Spirit of Anniston executive director vacates position
by Patrick McCreless
pmccreless@annistonstar.com
Dec 04, 2013 | 4360 views |  0 comments | 75 75 recommendations | email to a friend | print
Dianna Michaels
Dianna Michaels
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The nonprofit group that promotes downtown Anniston needs a new executive director, less than eight months after hiring its previous one.

Spirit of Anniston board member Gayle Macolly said Executive Director Dianna Michaels, stopped working Monday after she and the organization agreed to "separate." Spirit of Anniston, which is financed by the city, hired Michaels in April. The city appropriated $179,000 to the nonprofit in its 2014 budget.

"She is no longer our executive director," Macolly said. "We have agreed to separate right now."

Macolly would not provide further details, such as whether Michaels resigned or was fired, saying the contract between the Spirit of Anniston and Michaels included a confidentiality agreement. She also would not say why Michaels no longer worked for the nonprofit.

"We just decided to go our separate pathways, and we're just deciding how to do that separation," Macolly said.

Attempts Wednesday to reach Michaels for comment were unsuccessful.

Michaels, a former television news anchor and reporter with WJSU-TV40, WBRC Channel 6 in Birmingham and WEAC-TV24, was hired after Spirit of Anniston fired its previous executive director, Betsy Bean, who had headed the organization for seven years.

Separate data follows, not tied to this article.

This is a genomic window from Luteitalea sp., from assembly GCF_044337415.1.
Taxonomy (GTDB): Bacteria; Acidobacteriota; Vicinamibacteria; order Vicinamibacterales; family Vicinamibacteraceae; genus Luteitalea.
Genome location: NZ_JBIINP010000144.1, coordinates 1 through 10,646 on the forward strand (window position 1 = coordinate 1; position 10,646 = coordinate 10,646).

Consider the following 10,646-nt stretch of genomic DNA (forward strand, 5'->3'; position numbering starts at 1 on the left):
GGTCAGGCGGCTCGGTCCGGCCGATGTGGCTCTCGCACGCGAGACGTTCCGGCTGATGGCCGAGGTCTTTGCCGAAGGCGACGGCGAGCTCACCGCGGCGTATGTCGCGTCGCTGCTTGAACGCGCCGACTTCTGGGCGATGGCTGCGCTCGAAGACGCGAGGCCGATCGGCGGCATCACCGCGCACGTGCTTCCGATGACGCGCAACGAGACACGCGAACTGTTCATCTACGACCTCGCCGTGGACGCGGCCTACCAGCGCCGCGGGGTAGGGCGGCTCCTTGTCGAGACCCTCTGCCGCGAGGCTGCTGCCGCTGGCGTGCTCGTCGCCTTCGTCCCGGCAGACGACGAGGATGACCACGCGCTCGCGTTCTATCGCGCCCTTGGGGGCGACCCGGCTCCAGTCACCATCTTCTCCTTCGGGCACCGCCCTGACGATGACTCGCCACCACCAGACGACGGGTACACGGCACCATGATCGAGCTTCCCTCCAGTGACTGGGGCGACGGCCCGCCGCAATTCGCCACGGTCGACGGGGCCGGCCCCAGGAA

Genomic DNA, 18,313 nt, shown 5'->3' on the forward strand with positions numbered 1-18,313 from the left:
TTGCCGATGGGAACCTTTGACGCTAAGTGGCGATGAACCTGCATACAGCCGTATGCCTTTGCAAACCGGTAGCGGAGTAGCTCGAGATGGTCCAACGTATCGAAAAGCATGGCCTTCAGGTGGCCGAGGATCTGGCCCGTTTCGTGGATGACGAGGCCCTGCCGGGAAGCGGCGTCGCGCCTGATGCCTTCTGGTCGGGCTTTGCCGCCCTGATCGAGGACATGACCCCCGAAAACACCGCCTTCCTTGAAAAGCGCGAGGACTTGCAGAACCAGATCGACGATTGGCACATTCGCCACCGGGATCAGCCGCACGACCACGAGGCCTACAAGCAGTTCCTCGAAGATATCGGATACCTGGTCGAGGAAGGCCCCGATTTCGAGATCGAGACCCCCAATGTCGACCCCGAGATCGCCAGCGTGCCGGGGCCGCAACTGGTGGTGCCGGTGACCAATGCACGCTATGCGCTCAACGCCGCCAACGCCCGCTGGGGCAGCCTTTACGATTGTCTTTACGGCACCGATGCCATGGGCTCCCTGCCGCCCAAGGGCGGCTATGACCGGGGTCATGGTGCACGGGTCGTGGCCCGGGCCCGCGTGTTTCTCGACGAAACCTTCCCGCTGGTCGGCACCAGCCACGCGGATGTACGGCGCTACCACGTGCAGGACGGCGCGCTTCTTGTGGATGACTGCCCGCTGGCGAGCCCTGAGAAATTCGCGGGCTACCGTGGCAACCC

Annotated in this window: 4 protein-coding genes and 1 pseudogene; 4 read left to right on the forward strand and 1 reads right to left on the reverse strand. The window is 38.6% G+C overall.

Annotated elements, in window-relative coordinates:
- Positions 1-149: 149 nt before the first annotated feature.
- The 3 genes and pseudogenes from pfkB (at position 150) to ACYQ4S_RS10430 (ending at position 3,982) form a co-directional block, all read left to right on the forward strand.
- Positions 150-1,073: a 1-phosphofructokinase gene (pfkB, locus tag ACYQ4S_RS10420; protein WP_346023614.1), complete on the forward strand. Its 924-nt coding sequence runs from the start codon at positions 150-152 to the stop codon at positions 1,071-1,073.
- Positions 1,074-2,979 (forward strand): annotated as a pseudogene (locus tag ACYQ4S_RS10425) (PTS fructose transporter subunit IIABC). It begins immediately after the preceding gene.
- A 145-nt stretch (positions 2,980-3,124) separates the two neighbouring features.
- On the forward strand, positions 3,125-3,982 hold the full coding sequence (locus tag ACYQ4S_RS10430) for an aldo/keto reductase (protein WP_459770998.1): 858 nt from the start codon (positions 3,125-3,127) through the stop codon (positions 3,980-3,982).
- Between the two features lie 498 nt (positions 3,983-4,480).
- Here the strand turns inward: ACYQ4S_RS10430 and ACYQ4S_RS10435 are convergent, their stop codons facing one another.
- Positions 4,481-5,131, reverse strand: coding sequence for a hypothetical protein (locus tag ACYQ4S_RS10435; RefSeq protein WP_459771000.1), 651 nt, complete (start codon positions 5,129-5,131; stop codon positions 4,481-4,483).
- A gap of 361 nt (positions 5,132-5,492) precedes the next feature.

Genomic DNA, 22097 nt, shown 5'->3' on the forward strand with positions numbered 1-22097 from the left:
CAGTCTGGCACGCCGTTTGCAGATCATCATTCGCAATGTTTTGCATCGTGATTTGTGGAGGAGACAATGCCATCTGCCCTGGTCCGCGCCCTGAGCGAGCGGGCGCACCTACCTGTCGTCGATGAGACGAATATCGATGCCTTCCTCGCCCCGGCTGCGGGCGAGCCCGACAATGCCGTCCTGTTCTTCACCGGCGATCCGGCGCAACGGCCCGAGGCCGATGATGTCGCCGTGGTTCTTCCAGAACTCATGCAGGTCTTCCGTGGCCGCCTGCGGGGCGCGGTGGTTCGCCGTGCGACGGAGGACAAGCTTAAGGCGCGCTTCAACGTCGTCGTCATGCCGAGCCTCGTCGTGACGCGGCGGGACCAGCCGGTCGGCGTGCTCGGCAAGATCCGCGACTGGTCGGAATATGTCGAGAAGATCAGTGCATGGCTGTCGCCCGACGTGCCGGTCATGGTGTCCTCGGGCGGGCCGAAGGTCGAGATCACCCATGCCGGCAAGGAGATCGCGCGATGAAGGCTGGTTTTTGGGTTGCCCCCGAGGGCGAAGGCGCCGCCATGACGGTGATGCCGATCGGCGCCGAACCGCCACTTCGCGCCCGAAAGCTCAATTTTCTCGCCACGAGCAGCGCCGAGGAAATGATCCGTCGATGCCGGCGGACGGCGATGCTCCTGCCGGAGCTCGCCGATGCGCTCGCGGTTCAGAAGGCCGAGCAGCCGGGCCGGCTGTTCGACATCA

Macolly said the Spirit of Anniston board likely will begin a search for a new executive director within two weeks. Meanwhile, Spirit of Anniston office manager Charity Duncan will act as interim executive director, Macolly said.

"She's been with us for over five years and she was interim executive director in between Betsy and Dianna," Macolly said.

Mayor Vaughn Stewart said he had heard about the Spirit of Anniston's decision but did not know the particulars of the situation.

"You always regret this for an individual but at the same time, I respect the board's position," Stewart said. "As a separate entity ... we don't get involved with their internal workings ... I do not want to be looking over anyone's shoulders when it comes to these nonprofits."

Councilman Jay Jenkins said Wednesday that he had not heard about Michaels’ departure, but supported the organization.

"I have a lot of faith in the Spirit board — it's a good group of folks that have the good of Anniston at heart," Jenkins said. "I think they'll move forward and do good things."

Macolly said the shift in leadership will not impact the Spirit of Anniston's efforts.

"Our board is a working board, so we're not anticipating a major impact," she said.

Stewart said the Spirit of Anniston is a vital part of the council's efforts to revitalize the downtown area.

"It's a huge partner, especially with the emphasis of downtown redevelopment that this council has made," Stewart said. "I have a lot of faith in that board and think it'll be able to carry on."

Jenkins agreed on Spirit of Anniston's importance to the city.

"I feel like they're an integral piece of any downtown growth," Jenkins said.

Staff writer Patrick McCreless: 256-235-3561. On Twitter @PMcCreless_Star.

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